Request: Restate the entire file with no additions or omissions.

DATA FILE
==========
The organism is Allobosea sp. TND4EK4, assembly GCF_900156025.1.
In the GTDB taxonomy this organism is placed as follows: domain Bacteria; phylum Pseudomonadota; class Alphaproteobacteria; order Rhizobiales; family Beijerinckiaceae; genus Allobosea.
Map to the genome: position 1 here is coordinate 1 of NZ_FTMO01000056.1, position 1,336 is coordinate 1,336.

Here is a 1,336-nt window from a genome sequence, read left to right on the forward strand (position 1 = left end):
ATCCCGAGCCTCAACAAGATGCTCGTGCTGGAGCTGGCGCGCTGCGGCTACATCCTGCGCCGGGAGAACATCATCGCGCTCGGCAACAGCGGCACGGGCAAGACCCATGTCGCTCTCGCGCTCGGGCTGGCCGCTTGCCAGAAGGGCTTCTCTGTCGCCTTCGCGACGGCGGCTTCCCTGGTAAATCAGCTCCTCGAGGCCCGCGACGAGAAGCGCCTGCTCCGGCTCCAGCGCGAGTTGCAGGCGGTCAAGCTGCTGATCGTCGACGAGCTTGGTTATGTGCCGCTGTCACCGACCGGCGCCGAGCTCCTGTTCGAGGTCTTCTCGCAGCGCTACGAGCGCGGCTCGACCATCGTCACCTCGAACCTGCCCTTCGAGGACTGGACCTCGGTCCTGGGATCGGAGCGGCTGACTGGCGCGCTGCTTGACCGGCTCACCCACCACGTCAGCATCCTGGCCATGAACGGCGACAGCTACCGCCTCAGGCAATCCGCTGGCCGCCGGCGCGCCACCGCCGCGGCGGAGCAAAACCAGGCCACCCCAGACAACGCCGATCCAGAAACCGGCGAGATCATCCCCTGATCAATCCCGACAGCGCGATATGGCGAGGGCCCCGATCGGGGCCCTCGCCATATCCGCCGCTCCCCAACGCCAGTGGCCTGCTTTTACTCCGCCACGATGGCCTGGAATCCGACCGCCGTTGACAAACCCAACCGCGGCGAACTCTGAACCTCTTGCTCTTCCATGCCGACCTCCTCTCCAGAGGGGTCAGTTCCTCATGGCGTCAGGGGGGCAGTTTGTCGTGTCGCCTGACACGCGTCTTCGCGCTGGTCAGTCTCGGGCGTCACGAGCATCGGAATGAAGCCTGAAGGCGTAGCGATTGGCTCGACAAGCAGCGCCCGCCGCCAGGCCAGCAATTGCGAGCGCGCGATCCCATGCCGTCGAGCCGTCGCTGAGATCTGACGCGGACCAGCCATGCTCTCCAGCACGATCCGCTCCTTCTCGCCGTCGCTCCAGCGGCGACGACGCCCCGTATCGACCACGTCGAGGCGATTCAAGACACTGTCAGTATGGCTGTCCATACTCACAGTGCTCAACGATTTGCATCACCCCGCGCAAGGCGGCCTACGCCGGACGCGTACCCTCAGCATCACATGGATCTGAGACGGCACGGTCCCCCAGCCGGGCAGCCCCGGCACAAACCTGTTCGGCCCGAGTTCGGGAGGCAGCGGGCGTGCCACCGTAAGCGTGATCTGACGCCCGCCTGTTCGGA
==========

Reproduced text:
The organism is Allobosea sp. TND4EK4, assembly GCF_900156025.1.
In the GTDB taxonomy this organism is placed as follows: domain Bacteria; phylum Pseudomonadota; class Alphaproteobacteria; order Rhizobiales; family Beijerinckiaceae; genus Allobosea.
Map to the genome: position 1 here is coordinate 1 of NZ_FTMO01000056.1, position 1,336 is coordinate 1,336.

Here is a 1,336-nt window from a genome sequence, read left to right on the forward strand (position 1 = left end):
ATCCCGAGCCTCAACAAGATGCTCGTGCTGGAGCTGGCGCGCTGCGGCTACATCCTGCGCCGGGAGAACATCATCGCGCTCGGCAACAGCGGCACGGGCAAGACCCATGTCGCTCTCGCGCTCGGGCTGGCCGCTTGCCAGAAGGGCTTCTCTGTCGCCTTCGCGACGGCGGCTTCCCTGGTAAATCAGCTCCTCGAGGCCCGCGACGAGAAGCGCCTGCTCCGGCTCCAGCGCGAGTTGCAGGCGGTCAAGCTGCTGATCGTCGACGAGCTTGGTTATGTGCCGCTGTCACCGACCGGCGCCGAGCTCCTGTTCGAGGTCTTCTCGCAGCGCTACGAGCGCGGCTCGACCATCGTCACCTCGAACCTGCCCTTCGAGGACTGGACCTCGGTCCTGGGATCGGAGCGGCTGACTGGCGCGCTGCTTGACCGGCTCACCCACCACGTCAGCATCCTGGCCATGAACGGCGACAGCTACCGCCTCAGGCAATCCGCTGGCCGCCGGCGCGCCACCGCCGCGGCGGAGCAAAACCAGGCCACCCCAGACAACGCCGATCCAGAAACCGGCGAGATCATCCCCTGATCAATCCCGACAGCGCGATATGGCGAGGGCCCCGATCGGGGCCCTCGCCATATCCGCCGCTCCCCAACGCCAGTGGCCTGCTTTTACTCCGCCACGATGGCCTGGAATCCGACCGCCGTTGACAAACCCAACCGCGGCGAACTCTGAACCTCTTGCTCTTCCATGCCGACCTCCTCTCCAGAGGGGTCAGTTCCTCATGGCGTCAGGGGGGCAGTTTGTCGTGTCGCCTGACACGCGTCTTCGCGCTGGTCAGTCTCGGGCGTCACGAGCATCGGAATGAAGCCTGAAGGCGTAGCGATTGGCTCGACAAGCAGCGCCCGCCGCCAGGCCAGCAATTGCGAGCGCGCGATCCCATGCCGTCGAGCCGTCGCTGAGATCTGACGCGGACCAGCCATGCTCTCCAGCACGATCCGCTCCTTCTCGCCGTCGCTCCAGCGGCGACGACGCCCCGTATCGACCACGTCGAGGCGATTCAAGACACTGTCAGTATGGCTGTCCATACTCACAGTGCTCAACGATTTGCATCACCCCGCGCAAGGCGGCCTACGCCGGACGCGTACCCTCAGCATCACATGGATCTGAGACGGCACGGTCCCCCAGCCGGGCAGCCCCGGCACAAACCTGTTCGGCCCGAGTTCGGGAGGCAGCGGGCGTGCCACCGTAAGCGTGATCTGACGCCCGCCTGTTCGGA